William F. Weld, the former governor of Massachusetts, was winding up an eight-month business trip to Louisville, Ky., when he leaped into New York’s political fray last summer. For months, Mr. Weld had flirted with the idea of a 2006 gubernatorial run, and by Aug. 18 he’d made up his mind. He spoke with The New York Times from his temporary Kentucky headquarters and made it official.
“Albany’s my destination,” he told a reporter. “It’s where I want to be.”
But the road from Louisville to Albany has been potholed with problems for Mr. Weld, who served as the chief executive officer at Decker College, a for-profit trade school in Kentucky, from January to October. Within days of Mr. Weld’s departure, federal agents raided Decker as part of an investigation into allegations of student-loan fraud. The school shut down on Oct. 21 and declared bankruptcy this month, stranding hundreds of low-income students.
Details of the school’s collapse have been leaking out of Louisville. The story has followed Mr. Weld to New York, offering fodder to his Republican rivals in the race to succeed Governor George Pataki, who has chosen not to run for a fourth term next year.
A Republican close to Tom Golisano, who expects the Rochester billionaire to enter the Governor’s race in January, told The Observer that Mr. Golisano wouldn’t hesitate to transform the Decker debacle into a potent sound bite.
“If a man can’t run a junior college, how is he going to run the Empire State?” the source said, speaking on condition of anonymity. “If it were merely a situation of him running against three under-funded candidates, he might be able to withstand the issue, but Golisano will put in hundreds of millions of dollars to put that on TV,” he said.
And should Mr. Weld pass unscarred through a Republican primary, others warned that he may have to watch out for Decker Democrats.
“Those in the Democratic Party will certainly use this against Mr. Weld and the Republican Party if he is picked as the nominee,” said Republican state Assemblyman Patrick Manning of upstate Columbia County. Mr. Manning is competing for the G.O.P. gubernatorial nomination against Mr. Weld, former Secretary of State Randy Daniels and former Assembly Minority Leader John Faso. The winner will likely face Democrat Eliot Spitzer, currently New York State Attorney General, in the 2006 general election.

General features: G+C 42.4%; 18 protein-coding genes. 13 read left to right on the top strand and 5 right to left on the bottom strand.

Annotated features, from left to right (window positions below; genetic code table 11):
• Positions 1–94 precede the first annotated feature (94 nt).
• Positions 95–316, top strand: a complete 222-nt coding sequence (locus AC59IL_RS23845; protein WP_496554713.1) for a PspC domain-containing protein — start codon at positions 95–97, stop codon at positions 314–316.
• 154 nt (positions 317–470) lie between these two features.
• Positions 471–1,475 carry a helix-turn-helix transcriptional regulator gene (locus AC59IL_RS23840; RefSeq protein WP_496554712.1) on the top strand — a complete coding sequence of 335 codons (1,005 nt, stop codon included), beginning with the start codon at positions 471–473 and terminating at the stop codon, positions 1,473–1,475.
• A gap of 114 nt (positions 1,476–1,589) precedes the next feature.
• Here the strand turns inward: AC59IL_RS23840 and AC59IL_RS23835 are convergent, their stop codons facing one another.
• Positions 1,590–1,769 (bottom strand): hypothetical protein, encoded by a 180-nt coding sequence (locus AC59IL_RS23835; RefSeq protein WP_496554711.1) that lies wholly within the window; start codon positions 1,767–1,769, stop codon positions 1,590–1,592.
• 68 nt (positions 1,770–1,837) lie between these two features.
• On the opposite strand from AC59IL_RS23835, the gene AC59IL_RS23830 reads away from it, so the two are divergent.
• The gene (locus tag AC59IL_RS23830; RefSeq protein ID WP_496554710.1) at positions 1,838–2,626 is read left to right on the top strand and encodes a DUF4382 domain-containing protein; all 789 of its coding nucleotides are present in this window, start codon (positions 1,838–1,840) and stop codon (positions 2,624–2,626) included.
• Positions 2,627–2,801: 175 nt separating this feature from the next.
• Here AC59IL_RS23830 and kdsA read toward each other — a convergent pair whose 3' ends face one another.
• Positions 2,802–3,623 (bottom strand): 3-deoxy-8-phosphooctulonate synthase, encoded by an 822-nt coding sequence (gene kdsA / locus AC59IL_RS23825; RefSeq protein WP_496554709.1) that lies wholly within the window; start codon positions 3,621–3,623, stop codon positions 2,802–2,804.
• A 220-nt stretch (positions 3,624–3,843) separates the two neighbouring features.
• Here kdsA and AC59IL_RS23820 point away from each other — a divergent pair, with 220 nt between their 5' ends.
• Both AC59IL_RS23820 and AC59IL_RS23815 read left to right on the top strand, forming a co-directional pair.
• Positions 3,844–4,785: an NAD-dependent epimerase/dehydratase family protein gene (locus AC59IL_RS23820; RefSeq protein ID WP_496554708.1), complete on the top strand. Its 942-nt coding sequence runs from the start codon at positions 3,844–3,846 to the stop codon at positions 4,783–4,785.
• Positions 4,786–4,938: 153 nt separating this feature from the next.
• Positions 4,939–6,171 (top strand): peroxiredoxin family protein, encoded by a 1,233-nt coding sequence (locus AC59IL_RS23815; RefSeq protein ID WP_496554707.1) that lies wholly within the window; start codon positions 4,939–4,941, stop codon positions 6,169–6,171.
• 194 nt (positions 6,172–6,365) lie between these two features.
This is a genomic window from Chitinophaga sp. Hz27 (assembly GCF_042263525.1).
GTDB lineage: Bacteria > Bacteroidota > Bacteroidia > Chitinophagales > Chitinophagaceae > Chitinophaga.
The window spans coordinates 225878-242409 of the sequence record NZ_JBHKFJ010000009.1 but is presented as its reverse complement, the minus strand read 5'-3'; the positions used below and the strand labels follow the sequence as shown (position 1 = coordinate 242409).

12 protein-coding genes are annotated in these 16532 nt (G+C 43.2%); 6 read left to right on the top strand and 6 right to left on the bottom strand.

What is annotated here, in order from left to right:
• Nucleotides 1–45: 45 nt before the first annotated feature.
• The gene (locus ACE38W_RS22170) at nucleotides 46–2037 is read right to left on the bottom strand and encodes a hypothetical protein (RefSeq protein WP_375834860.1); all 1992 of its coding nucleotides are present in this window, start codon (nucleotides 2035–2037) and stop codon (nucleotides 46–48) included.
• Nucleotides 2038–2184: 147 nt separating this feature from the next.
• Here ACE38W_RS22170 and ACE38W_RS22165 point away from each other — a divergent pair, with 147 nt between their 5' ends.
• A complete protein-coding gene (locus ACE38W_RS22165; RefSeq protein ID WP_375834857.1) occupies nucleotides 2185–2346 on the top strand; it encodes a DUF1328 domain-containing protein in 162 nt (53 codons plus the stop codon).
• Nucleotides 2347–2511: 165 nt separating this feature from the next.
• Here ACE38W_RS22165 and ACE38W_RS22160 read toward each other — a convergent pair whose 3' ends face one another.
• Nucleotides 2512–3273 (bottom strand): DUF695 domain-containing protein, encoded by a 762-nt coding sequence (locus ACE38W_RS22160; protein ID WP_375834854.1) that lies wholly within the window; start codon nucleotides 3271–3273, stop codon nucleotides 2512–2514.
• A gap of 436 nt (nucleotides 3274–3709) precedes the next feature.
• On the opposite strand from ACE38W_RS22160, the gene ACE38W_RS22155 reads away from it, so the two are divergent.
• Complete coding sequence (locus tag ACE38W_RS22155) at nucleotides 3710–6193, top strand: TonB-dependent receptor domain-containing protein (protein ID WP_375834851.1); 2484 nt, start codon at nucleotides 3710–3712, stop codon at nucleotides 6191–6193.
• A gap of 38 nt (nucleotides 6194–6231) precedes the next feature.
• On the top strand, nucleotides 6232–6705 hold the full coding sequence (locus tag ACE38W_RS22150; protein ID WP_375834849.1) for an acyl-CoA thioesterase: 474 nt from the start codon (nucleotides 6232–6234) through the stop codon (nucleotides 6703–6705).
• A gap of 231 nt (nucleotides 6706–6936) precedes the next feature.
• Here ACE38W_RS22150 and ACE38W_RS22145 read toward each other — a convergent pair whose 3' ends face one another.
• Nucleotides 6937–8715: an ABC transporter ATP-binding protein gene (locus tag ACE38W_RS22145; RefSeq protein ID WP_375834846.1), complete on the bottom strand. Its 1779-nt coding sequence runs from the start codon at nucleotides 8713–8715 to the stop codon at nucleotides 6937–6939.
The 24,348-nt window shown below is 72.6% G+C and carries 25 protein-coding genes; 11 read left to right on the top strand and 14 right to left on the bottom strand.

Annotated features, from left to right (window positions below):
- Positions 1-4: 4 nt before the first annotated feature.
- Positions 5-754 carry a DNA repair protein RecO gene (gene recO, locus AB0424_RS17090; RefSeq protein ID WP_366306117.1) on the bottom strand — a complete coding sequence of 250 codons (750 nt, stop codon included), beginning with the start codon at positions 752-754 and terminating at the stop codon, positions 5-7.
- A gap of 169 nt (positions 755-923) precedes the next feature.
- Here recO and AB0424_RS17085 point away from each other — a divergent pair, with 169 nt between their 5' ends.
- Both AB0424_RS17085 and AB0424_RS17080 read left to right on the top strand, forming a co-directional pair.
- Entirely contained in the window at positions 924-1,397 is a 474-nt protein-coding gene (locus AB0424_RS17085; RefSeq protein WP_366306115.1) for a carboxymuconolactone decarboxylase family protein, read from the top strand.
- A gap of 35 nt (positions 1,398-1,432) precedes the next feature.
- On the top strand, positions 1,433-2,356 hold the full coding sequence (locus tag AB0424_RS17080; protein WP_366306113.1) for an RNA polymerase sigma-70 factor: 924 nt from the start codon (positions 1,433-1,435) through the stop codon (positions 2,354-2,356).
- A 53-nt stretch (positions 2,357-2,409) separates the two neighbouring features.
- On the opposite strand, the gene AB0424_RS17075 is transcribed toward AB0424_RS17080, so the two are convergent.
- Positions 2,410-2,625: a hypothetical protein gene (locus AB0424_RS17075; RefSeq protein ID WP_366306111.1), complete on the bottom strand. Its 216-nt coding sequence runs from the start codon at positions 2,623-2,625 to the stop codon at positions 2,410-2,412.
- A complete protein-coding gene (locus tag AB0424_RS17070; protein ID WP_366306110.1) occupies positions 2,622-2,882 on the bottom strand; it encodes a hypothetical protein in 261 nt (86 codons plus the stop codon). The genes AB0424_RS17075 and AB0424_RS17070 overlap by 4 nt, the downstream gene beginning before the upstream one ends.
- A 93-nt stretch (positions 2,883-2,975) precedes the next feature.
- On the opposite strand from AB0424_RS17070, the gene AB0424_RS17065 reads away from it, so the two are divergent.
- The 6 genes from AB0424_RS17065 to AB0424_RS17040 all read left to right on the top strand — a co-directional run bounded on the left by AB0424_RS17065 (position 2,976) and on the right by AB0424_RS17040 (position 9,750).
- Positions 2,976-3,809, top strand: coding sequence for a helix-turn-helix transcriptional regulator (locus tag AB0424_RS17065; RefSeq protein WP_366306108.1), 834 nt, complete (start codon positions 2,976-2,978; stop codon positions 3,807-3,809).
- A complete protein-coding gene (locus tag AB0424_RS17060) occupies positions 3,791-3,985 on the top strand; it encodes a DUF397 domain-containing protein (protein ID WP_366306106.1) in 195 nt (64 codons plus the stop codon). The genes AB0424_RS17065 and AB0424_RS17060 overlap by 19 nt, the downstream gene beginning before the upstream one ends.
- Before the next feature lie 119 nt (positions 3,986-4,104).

“I look forward to hearing more about what Mr. Weld knew, and what he did about it, and what he’s going to do to right the wrong done to these poor kids,” Mr. Manning told The Observer.
Michael Long, state chairman of the Conservative Party, also frowned on Mr. Weld’s Decker entanglements. In recent days, Mr. Weld has been courting Conservative Party activists (“I’m a lifelong outdoorsman and gun owner,” beckoned one letter) who, by and large, have been skeptical of what they perceive as Mr. Weld’s liberal social values.
“I don’t think that helps him,” Mr. Long said of Decker’s collapse. “I think the buck stops with the guy who’s in charge.”
Mr. Weld knows that his Kentucky troubles make easy bait. But sitting in a conference room at his new Lexington Avenue campaign headquarters on Nov. 22, the 60-year-old ruddy-cheeked Mr. Weld looked relaxed and cheerful.
His suit (charcoal, with pink pinstripes) and his tie (thin, salmon-colored; a relic from the Andover Shop) were in stark contrast to his surroundings. Apart from some thumb-tacked photographs and a wall of recessed one-way mirrors, the room was mostly bare.
“We’re just moving in still,” he explained. “We’re moving in furniture as people are hired. We’re very cheap!” The observation mirrors, he later noted, were from a previous tenant who ran focus groups.
As for his Decker troubles, Mr. Weld said, “Any political opponent would be crazy not to try and use this stuff.”
Earlier, he’d assessed his time at Decker, and suggested that he could not have altered the school’s eventual fate.
“I think back over this whole year—what would I have done differently?—because, of course, it’s been a tragedy for the students and the employees and everybody,” he said. “And I can’t think of any action that I would have taken differently, except to forgo the opportunity to go down there in the first place.”
In recent weeks, Mr. Weld has scaled back his work in the private sector to focus on his campaign. He stepped down from his role as a principal at Leeds Weld & Co., a private-equity firm specializing in for-profit educational ventures, in early September to become a senior advisor. This month, the firm changed its name to Leeds Equity Partners. Mr. Weld explained that he and the firm’s other principal, Jeffrey Leeds, thought the name change was appropriate because “I’m in the middle of a knockdown drag-out battle for Governor against the sitting Attorney General.”
Leeds Weld & Co. was Mr. Weld’s original link to Decker College.
In January 2002, Leeds Weld & Co. made a $30 million investment in Franklin Career Services, which entitled the firm to a 20 percent interest in Decker College when it was later acquired by other Franklin shareholders. Mr. Weld also purchased stock in Decker in 2005, and estimates his own holdings at 4 percent.